The Landlords opens with the camera lingering on the ornamental iron railing of a staircase, slowly descending towards the figure of a seated white woman with downcast eyes. A drone-like white noise accompanies the scene, pierced by the familiar sound of a 1970s landline phone ringing, birds singing, a key turning in a lock, which taken together produce the dissonant, unsettling sense of being in two places, past and present, at the same time. No one speaks. Nothing happens, but the scene is full of drama. Versed in the language of 1970s experimental cinema and in its intense forms of duration – think Andy Warhol or Chantal Akerman’s endlessly long scenes of quotidian routine – Kilfa intensifies this stillpoint of narration to such a degree that it becomes equally eloquent and loud.5 The idiom in which it speaks is no longer melodramatic but more akin to the temporality of horror that is charged with a violence to come and with the violence long past.6 As the camera follows the woman’s gaze further down the staircase, there is a shot in which her face is surrounded by the railing’s curling shapes, making her look, if only for an instant, like a modern-day Medusa. Medusa is Greek mythology’s character of monstrous femininity and emblem of fear of the living image, petrifying those who dare look her in the face. The camera then proceeds to glide towards the figure of a black man positioned on the stairs, moving sideways across his face. For a fleeting moment only the whites of his eyes are visible, making him look as if possessed, zombie-like – until the camera reveals his human or almost human face. The figure’s skin is a confusing surface that alternates between waxen complexion and degrees of smoothness that reflect light in a highly artificial way that makes you doubt that he exists as anything but a CGI animation. Who is alive and who is dead in The Landlords?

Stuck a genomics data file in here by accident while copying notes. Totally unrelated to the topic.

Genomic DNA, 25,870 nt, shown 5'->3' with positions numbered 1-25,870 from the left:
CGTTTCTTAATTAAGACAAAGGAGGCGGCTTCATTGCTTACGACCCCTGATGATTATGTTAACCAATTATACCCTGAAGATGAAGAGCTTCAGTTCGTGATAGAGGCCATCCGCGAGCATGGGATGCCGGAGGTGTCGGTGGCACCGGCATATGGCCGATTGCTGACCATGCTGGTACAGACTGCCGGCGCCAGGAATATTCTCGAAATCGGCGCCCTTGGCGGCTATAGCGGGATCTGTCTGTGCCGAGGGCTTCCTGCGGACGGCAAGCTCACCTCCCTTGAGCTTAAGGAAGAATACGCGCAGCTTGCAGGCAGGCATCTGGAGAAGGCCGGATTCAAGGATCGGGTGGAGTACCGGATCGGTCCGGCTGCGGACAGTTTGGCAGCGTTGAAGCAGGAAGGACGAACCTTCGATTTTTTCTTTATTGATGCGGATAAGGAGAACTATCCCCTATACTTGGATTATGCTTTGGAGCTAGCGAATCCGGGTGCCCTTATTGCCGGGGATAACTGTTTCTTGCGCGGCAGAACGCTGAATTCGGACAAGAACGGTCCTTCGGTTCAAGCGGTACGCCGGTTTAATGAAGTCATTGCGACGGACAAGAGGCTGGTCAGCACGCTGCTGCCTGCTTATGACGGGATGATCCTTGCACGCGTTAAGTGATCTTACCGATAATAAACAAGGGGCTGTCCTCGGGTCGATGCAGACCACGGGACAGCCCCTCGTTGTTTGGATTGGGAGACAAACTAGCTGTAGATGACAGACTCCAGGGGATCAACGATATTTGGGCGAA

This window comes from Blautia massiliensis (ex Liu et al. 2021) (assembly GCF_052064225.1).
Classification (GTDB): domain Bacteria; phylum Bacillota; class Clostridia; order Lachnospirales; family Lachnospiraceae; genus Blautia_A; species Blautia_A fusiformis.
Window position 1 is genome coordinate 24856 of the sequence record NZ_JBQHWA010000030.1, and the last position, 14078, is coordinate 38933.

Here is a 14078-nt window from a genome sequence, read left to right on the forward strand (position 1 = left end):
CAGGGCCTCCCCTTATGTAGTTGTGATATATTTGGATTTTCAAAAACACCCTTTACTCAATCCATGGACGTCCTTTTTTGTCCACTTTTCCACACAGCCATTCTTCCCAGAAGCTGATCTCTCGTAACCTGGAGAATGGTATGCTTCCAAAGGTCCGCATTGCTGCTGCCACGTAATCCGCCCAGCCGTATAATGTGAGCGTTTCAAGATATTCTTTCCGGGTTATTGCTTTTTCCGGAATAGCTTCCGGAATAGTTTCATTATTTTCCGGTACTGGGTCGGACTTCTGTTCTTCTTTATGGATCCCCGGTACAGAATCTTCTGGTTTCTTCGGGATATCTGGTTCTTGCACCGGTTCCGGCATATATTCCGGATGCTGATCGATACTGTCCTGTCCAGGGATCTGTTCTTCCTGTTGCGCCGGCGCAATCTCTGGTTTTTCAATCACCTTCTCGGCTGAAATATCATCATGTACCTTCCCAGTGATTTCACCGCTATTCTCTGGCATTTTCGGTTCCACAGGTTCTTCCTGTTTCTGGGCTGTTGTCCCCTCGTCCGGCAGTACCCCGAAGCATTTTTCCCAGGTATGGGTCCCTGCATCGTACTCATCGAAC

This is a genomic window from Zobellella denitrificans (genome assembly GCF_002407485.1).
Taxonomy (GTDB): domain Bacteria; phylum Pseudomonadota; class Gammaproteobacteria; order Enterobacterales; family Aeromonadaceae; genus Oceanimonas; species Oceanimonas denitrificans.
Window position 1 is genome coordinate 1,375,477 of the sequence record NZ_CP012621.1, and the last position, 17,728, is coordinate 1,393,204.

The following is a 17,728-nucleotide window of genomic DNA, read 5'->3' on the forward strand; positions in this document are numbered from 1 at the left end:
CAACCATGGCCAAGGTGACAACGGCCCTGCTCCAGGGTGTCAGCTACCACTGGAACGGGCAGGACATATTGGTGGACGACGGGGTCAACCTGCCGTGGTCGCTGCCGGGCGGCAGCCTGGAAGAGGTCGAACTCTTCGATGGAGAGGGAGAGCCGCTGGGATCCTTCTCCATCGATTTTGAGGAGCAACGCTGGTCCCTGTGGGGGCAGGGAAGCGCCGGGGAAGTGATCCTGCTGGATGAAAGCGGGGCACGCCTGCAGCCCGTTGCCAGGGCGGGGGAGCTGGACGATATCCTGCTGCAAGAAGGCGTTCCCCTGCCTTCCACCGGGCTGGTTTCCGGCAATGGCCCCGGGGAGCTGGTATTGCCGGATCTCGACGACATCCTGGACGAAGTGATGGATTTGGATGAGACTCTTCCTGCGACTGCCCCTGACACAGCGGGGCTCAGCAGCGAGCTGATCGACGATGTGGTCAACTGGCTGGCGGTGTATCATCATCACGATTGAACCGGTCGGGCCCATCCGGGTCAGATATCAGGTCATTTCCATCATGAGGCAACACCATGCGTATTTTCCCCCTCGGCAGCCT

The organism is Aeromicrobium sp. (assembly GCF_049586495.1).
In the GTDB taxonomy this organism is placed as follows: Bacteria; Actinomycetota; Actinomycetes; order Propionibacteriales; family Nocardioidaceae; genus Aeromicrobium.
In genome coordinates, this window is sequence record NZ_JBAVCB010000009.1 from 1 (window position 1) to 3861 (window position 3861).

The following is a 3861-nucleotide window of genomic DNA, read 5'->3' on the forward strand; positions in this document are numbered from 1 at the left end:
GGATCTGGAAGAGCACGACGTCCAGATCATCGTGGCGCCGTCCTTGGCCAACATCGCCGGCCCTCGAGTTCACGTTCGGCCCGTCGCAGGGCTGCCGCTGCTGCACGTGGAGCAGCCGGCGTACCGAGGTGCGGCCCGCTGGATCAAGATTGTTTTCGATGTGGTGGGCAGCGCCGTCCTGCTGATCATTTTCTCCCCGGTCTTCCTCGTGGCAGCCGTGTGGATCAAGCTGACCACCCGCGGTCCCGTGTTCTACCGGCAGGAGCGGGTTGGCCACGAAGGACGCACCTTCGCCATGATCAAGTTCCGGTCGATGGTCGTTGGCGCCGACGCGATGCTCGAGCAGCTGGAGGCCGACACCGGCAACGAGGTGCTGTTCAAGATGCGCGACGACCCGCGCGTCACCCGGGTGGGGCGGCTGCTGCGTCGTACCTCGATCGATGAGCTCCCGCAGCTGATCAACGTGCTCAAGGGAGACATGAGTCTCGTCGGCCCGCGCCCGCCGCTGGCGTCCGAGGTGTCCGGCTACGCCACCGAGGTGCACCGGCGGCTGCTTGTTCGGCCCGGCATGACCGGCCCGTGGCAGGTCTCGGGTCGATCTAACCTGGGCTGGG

Actor, mannequin, projection, memory image, animation – in drawing together these different roles and registers, Kilfa not so much invents a scene but narrates a latent history that runs through Surrealism, 1970s experimental cinema and the installation art of the 1990s into the present. Its starting point is somewhere in the nineteenth century, when life-sized dummies of black and brown bodies appeared in staged tableaux and ethnographic dioramas at world exhibitions, ethnographic museums or Surrealist magazines. These inanimate scenes of ‘primitive life’ made from papier-maché, plaster or wax were soon replaced by living people from European colonies, who were put on view in zoo-like displays for the profit and pleasure of ethnographers, film-makers, children and adults on their days off work.7 If The Unhomely draws attention to the afterlives of such scenes of subjection in the technologies and vernaculars of our visual vocabularies now, it also holds space for afterlives in a more literal sense: for those who come after life, the ghosts of the past who have escaped the museums and dioramas and now return the gaze – as actors, material agents or zombies, depending on how you look.